Adults looking for dramatic makeovers have something to smile about
For most American teenagers, there’s one rite of passage that can be as traumatic as the end result is rewarding not sex, but good ol’ dental braces. But with more choices and many affordable financing options, there is a growing trend in adults getting braces to correct crooked teeth and cavernous gaps.
They’re in good company: Some of Hollywood’s most famous ladies all had braces as adults, including Janet Leigh, Linda Evans, Diana Ross, Carol Burnett, Whoopi Goldberg and Tom Cruise. And the wildly popular Ugly Betty has brought even more mainstream attention to the reality of braces for the over-18 set.
But you don’t have to be a “metal mouth” like Betty to fix that bite. Other choices include lingual (behind the teeth), ceramic or clear braces and the ever-trendy Invisalign brand.
Oak Lawn-area dentist Paul C. Dunn has been practicing orthodontics for 32 years. While he estimates that only about 5 percent of his braces patients are adults, he says that the number increases every year. “Some have had braces before and other are first timers,” Dunn says.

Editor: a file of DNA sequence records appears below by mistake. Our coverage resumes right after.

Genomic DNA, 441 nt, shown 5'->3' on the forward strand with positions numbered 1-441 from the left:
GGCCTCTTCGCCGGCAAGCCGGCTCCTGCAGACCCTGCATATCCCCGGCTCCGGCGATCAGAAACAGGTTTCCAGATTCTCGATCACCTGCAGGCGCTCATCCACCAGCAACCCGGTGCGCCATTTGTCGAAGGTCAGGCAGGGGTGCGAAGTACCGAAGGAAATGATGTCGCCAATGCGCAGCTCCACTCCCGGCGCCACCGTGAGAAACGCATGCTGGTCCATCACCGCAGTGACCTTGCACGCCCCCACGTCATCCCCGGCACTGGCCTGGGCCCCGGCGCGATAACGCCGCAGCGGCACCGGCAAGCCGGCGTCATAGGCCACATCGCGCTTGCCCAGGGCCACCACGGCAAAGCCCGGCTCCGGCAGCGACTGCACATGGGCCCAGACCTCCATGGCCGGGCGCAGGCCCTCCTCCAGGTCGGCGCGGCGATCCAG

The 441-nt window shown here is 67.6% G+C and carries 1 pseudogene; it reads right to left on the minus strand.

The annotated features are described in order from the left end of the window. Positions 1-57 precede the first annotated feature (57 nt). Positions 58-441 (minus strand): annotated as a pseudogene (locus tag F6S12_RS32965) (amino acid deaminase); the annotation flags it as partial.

Steven Boening had worn braces three times before getting his fourth set at age 35 after determining that veneers weren’t practical.
“My teeth were getting very spaced out and veneers were going to be about $15,000 just for the front teeth,” Boening says, so braces were a relative bargain at $5,000.
His entire bite was becoming misaligned and he was banging up his front teeth more than he should, “but vanity was the big reason,” he admits.
Oddly enough, most people don’t even notice that Boening has braces until he points it out.
“Once they do know, they react positively and usually want to know more because they have been thinking about getting them, too. They always want to know my orthodontist’s name and how much I paid.”
Boening, a vice president for the Bank of New York, speaks for a living and admits it does take a little time to adjust to the new apparatuses taking up residence in his mouth.
“When I am doing a training class I really have to focus on speaking, but sometimes I still sound like Jan Brady.”
Twenty years ago, when attorney Carl Johnson decided to get braces at age 40, it wasn’t particularly common to see adults with silver smiles. As a child, his parents couldn’t afford to buy him braces, so after furnishing them for both his sons, Johnson realized it was finally his turn.
“I felt out of place in the office full of teeny boppers, so I learned to joke about being the oldest living person to wear braces,” Johnson says. “However, when the braces were removed and my picture joined the wall of smiley young faces, I was pleased.”
For adults with average dental problems, Dunn says to expect to wear braces for 18 to 24 months. He also advises that patients do their homework before investing in braces: “Interview several dentists before you decide and be open and honest about what you want.”
In the end, that will leave everyone smiling.
This article appeared in the Dallas Voice print edition February 16, 2007.